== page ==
These days, people are constantly talking about “the cloud” (as in cloud computing). Did you ever wonder why they call it the cloud? According to Wikipedia, the origin of the term is unclear but they cite two possible sources dating to either 1977 or 1981. Since I joined a team that was using this term daily by 1982, I’m virtually certain that I have the answer. Even if one of my teammates wasn’t the originator, we must have been just few steps removed from the person who was.
I signed on at Bell Labs on June 1, 1982, joining the team that was responsible for designing and planning AT&T’s digital signaling network (AKA data network) to connect AT&T’s new digital telephone switches (computers with names such as the 1A ESS, the 1A Electronic Switching System). In this job, we drew computer network diagrams many times a day.
Back then, the most interesting thing about a network was the devices or people that were being connected. The specific topology of the network was usually not important. As such, we’d select icons to represent people and devices at the endpoint locations and then show them connected via a cloud. The exact routes used to cross the network were not relevant. In fact, we sometimes referred to the network as FDPs; fast (or fat), dumb pipes. In the network shown below, notice that we didn’t position the cloud as if it were in the sky. That’s not the way to think about it.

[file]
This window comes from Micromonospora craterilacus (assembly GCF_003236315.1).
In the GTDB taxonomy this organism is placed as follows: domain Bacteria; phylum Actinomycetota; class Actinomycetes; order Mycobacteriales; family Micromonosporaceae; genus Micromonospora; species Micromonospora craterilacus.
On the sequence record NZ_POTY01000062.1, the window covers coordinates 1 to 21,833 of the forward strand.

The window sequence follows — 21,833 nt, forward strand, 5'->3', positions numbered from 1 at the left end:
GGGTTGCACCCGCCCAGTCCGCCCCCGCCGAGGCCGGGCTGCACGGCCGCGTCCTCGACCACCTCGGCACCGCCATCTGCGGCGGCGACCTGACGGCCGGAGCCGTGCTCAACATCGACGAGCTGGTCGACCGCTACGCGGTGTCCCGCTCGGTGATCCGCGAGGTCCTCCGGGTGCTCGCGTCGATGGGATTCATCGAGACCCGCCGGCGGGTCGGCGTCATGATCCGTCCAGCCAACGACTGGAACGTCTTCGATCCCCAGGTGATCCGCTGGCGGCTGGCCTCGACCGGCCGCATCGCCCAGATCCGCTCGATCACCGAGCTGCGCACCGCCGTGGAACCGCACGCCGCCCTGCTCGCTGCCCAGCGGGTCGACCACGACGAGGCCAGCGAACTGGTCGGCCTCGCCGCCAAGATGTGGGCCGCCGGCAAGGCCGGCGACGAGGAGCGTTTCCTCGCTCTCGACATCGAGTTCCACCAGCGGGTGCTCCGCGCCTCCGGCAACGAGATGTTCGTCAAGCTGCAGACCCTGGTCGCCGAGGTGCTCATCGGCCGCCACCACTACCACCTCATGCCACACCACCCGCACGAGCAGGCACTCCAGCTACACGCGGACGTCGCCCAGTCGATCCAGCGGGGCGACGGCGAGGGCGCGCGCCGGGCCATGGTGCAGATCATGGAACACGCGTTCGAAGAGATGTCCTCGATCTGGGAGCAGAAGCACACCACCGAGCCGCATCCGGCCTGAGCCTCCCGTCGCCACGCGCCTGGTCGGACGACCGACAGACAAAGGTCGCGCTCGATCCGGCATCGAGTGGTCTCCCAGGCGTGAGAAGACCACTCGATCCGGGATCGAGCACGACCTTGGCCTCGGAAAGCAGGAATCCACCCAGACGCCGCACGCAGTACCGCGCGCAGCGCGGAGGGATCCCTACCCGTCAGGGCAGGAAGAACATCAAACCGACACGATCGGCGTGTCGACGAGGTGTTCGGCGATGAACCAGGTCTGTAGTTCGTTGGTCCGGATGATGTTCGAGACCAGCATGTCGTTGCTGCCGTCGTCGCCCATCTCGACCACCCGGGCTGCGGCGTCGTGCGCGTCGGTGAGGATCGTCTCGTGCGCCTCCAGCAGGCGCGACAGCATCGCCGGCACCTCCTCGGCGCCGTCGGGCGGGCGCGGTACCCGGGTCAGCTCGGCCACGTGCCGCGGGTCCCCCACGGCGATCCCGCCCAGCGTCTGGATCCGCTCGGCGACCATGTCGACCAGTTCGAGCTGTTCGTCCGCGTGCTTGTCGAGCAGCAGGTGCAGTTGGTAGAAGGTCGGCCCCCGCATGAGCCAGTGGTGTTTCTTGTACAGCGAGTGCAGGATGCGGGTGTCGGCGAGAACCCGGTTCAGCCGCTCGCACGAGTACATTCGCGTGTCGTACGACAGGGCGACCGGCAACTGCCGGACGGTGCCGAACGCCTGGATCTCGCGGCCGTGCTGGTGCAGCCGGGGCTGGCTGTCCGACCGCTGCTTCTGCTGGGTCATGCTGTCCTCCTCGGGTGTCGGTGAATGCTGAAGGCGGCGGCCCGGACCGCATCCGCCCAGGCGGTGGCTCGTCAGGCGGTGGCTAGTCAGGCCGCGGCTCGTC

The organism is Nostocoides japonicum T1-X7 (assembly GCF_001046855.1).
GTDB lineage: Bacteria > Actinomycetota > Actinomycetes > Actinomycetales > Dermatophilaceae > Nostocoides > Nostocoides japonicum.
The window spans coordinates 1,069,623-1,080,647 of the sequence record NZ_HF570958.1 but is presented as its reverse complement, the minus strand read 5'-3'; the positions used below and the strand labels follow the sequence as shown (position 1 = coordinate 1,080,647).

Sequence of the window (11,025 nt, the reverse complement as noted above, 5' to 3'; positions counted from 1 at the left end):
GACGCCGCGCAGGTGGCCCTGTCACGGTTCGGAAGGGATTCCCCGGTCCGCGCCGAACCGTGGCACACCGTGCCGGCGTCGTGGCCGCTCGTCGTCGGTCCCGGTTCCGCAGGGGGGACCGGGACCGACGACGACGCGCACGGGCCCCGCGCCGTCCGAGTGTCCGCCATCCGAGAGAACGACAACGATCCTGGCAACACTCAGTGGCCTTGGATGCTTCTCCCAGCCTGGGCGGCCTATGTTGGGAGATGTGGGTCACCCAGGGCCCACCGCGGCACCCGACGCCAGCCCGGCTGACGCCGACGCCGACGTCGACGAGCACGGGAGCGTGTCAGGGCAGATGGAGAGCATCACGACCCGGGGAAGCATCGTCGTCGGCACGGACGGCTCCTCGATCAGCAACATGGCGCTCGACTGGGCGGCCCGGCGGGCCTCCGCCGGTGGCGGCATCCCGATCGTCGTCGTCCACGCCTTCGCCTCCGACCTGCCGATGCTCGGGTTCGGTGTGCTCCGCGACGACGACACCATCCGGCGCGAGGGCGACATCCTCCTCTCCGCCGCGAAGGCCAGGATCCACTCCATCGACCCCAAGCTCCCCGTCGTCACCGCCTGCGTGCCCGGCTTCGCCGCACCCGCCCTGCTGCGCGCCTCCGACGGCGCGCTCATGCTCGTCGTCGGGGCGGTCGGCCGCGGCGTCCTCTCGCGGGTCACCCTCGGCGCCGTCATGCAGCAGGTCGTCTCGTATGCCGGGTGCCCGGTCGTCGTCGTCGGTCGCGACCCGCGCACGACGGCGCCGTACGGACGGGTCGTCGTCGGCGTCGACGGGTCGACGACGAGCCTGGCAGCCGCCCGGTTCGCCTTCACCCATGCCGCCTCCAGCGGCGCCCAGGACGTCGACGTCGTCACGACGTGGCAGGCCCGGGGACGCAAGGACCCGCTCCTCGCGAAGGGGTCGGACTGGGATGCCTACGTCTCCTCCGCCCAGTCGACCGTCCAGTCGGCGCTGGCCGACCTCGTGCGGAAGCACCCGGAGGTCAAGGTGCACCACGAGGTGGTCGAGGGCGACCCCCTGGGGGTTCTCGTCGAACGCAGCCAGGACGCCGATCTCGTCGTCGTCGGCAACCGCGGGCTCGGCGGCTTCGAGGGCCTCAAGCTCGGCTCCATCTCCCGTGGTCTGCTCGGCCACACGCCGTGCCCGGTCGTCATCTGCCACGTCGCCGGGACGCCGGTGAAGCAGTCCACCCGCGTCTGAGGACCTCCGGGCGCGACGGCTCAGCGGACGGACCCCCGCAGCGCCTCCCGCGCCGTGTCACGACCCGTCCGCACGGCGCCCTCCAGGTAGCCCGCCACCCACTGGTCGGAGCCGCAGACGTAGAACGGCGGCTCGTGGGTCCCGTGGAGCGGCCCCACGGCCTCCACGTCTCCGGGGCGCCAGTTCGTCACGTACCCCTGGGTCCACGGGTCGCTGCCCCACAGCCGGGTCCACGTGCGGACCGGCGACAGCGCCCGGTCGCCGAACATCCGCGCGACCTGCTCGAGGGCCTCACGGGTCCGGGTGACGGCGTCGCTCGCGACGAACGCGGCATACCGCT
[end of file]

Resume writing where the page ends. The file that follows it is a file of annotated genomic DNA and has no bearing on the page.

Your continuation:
Today, computer networks contain far more than fast, dumb pipes but, as in 1982, the exact location of Google’s or Amazon’s or Apple’s servers still don’t matter to most people. As such, we still use the paradigm of “the cloud” for our computer networks. So now you know.
Next time, I’ll provide seven reasons why your business must embrace the cloud.The exact location of Google’s or Amazon’s or Apple’s servers still don’t matter to most people. As… Click To Tweet